New Traviata a Mixture of Innovative Ideas with Crude Banality

United KingdomUnited Kingdom Verdi, La Traviata (sung in English with surtitles): Soloists, Chorus and Orchestra of Opera North / Gianluca Marciano (conductor),  The Lowry Theatre, Salford Quays. 19.11.2014. (RJF)

Violetta: Hye-Youn Lee.
Alfredo Germont: Ji-Min Park.
Germont père:  Roland Wood.
Baron Douphol: Peter Savidge.
Flora Bervoix:  Victoria Sharp.
Doctor Grenvil: Dean Robinson

Director: Alessandro Talevi.
Set and Costume Designer: Madeleine Boyd.
Lighting Designer,:Matthew Haskins.

La Traviata was the second of a great trio of operas in what has become known as the Verdi’s middle period. Numbered nineteen in the chronology of his twenty-eight opera compositions it is now his most popular, coming in in second place of all performed operas. It was premiered at La Fenice, Venice on March 6th 1853, a mere six weeks after Il Trovatore at the Apollo, Rome. This overlap was caused by the delay in completing the latter following the death of its librettist, Commarano, before he had completed his work. Consequently Verdi composed parts of both operas contemporaneously, quite a challenge considering the difference in key, and particularly in the orchestral patina, between the two.

The first of this great middle period trilogy had been Rigoletto, which, like La Traviata two years later was premiered at Venice’s La Fenice theatre. As with its predecessor, Verdi had great trouble with the local censors over the subject, which they considered immoral. He threatened to take his bags home before a compromise was reached on which the theatre partly reneged. It was his most contemporary opera to date and he wanted that reflected in contemporary costumes; to his chagrin, the theatre did not respect the arrangement. Verdi believed that fact along with a dying obese consumptive in act three, causing hilarity in the audience, contributed to what he called the fiasco of the first night. He had his revenge when the opera was restaged at a smaller Venice theatre a few months later to great acclaim and a subsequent status that has never been lost.

This is the first new staging of La Traviata that Opera North has offered in well over a decade. In doing so they have handed the job of director to the young South African Alessandro Talevi. I have found his productions both imaginative and perverse in equal measure, and so it is here. The opening prelude has Violetta staring at the moon that becomes a photo play on an internal examination, endoscopy if you like, of her lungs. Before that becomes evident to the cognoscenti the film might be confused with Paramecium swimming in pond water rather than pneumococcal bacteria. The prelude to act three continues the theme with x ray like pictures of a pair of lungs, black and diseased! Great idea, yes, but with clarity not confusion and debate among the audience as to what it is all about! Likewise, those not knowing anything about the demi monde of France’s Second Empire, and Dumas’ fils semi autobiographical novel, might also have thought that the bacchanalia of the opening act, looking like an orgy in a brothel, was the manner of the lifestyle of the demi monde and the kept ladies. Not so; it was all conducted with taste and élan. Please will directors read around their subject? Likewise the act two scene two matadors’ ballet was cheapened by being played as though it was linked to Bizet’s Carmen with placards being carried pointing out who was who and what was happening. Madeline Boyd’s set and costumes might be more fin de siècle than 1853, but Bizet didn’t get round to Carmen until 1875, dying shortly after the premiere. As to the tasteless banality of backstage spectators during Violetta’s final hours and their applause at her death, words fail me!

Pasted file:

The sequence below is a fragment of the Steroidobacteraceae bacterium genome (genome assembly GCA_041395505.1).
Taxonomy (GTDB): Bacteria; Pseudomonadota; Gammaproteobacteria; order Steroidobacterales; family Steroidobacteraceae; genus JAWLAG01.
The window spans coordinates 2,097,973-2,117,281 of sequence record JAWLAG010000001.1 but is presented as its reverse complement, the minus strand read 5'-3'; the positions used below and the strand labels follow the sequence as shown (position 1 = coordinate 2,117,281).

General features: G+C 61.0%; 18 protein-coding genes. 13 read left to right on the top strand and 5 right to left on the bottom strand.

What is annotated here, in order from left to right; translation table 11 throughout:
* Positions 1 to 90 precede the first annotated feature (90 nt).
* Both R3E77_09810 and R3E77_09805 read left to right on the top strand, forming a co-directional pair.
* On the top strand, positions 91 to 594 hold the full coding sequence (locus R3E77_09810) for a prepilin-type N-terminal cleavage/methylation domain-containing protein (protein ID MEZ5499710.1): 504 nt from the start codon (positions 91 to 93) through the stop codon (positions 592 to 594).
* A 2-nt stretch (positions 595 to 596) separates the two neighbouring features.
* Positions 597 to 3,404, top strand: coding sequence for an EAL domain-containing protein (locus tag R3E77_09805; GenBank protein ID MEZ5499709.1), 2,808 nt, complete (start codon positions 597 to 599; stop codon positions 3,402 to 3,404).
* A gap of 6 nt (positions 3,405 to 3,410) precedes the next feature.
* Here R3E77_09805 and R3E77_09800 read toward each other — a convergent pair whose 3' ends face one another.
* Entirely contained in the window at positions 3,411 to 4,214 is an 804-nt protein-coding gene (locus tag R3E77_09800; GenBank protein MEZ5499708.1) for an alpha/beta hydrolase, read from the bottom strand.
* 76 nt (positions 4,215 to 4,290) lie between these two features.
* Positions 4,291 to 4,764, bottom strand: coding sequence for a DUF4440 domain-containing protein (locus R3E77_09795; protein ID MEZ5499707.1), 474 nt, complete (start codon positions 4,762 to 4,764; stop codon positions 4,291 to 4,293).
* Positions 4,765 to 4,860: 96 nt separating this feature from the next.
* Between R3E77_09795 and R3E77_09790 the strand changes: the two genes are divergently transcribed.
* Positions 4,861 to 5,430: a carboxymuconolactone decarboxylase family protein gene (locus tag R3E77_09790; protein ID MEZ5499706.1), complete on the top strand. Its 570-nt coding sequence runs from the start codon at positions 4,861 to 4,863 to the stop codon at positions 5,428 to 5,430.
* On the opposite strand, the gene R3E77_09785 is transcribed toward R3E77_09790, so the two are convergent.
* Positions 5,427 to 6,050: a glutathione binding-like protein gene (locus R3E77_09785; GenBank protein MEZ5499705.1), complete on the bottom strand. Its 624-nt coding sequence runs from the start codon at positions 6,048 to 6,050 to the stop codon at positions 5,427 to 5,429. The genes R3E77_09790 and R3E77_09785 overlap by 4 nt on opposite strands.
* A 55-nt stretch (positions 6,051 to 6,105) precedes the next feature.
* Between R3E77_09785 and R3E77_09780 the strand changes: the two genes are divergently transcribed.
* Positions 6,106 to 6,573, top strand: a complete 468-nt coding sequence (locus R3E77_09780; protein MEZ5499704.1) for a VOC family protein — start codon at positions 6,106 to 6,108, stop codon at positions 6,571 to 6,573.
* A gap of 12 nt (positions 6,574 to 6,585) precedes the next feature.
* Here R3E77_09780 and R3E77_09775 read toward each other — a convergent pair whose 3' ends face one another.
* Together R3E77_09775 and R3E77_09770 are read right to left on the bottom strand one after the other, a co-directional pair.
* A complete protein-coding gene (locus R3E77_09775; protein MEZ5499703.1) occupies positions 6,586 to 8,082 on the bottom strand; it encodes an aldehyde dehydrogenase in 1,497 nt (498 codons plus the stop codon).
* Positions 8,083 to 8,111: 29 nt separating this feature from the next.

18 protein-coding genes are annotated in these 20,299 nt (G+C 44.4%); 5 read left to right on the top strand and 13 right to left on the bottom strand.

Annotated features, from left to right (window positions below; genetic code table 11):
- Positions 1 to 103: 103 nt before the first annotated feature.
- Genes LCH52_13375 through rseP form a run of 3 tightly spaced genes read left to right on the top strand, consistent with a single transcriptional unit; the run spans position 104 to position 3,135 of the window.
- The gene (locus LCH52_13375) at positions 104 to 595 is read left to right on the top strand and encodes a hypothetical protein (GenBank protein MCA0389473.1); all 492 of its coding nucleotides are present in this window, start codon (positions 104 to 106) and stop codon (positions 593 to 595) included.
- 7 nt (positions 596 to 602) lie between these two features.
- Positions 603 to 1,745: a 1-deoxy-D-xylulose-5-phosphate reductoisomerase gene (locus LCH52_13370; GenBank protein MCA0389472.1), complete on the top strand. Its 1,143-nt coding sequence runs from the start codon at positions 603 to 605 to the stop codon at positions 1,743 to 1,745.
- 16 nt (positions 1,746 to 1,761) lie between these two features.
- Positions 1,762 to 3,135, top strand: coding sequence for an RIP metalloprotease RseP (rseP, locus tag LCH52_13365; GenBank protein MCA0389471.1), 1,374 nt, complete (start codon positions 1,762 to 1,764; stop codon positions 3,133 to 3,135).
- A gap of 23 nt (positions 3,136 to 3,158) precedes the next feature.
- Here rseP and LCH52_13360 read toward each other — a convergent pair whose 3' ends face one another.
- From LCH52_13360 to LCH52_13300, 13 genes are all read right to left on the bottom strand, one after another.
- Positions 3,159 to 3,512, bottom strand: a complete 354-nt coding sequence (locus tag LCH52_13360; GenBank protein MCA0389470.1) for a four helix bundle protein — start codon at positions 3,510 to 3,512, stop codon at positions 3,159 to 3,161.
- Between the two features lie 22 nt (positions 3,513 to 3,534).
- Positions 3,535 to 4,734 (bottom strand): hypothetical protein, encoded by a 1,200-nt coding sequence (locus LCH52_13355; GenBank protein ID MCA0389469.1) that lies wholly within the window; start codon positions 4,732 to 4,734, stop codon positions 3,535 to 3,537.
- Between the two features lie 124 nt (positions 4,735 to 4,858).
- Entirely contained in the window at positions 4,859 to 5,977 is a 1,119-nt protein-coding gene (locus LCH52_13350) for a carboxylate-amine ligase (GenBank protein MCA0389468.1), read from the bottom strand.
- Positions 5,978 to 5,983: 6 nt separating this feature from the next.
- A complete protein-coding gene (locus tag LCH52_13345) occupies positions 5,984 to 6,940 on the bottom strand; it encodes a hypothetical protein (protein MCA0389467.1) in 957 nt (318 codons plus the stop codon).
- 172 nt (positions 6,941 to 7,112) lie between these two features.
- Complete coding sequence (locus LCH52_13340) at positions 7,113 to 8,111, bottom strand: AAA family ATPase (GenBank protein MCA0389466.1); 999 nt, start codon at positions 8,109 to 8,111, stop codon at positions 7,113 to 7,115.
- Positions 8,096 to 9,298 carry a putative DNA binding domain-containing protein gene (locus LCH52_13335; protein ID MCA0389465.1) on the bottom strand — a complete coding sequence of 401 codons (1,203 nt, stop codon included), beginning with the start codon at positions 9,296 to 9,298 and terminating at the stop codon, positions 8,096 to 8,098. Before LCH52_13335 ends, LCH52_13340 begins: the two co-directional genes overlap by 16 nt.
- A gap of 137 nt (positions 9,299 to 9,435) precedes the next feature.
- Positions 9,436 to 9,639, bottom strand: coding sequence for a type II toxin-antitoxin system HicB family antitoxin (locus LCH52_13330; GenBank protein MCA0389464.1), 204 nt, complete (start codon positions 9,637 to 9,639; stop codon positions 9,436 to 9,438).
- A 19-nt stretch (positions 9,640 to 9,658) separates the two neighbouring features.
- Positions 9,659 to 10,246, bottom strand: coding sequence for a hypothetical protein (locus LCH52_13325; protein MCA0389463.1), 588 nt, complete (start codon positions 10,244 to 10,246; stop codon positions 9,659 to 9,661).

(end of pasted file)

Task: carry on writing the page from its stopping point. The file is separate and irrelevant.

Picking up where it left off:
Two young South Koreans sang the two leading roles, Hye-Youn Lee as Violetta and Ji-Min Park as Alfredo. Although both showed promise, neither was wholly satisfactory with Hye-Youn Lee sounding shrill and over parted in a theatre of The Lowry’s size in act one, her coloratura strained and losing focus. She was much better in act two and particularly effective in the more plaintive music of the confrontation with Germont père. Ji-Min Park’s Alfredo was a curious mixture of crude phrasing and virile tenor singing. However, neither of the two Koreans has learned how to caress a Verdian phrase, the last act duet Parigi, o cara crying out for just that to add gloss to the basic pleasing lyric sound of both their voices when not under strain. Perhaps an Italian vocal coach might help. Roland Wood as Germont père knows what Verdi phrasing and tonal fullness is about. His physical stature, and tonal refulgence, set him a class apart in his realisation of his role with a very fine plea to his son to return to Provence. Many have forgotten his achievements in Verdi when a student at the RNCM! The lesser parts were adequately sung, with Annina sung by a substitute whose name did not carry far into the theatre at the announcement!

Whilst the Opera North chorus were their usual vibrant selves, the orchestra under Gianluca Marciano played with a rather understated and unduly suppressed volume at times, (at least from my seat in the side stalls) tasteful to excess. Verdi’s opera has periods of brio that seemed lacking on occasion.

Robert J Farr

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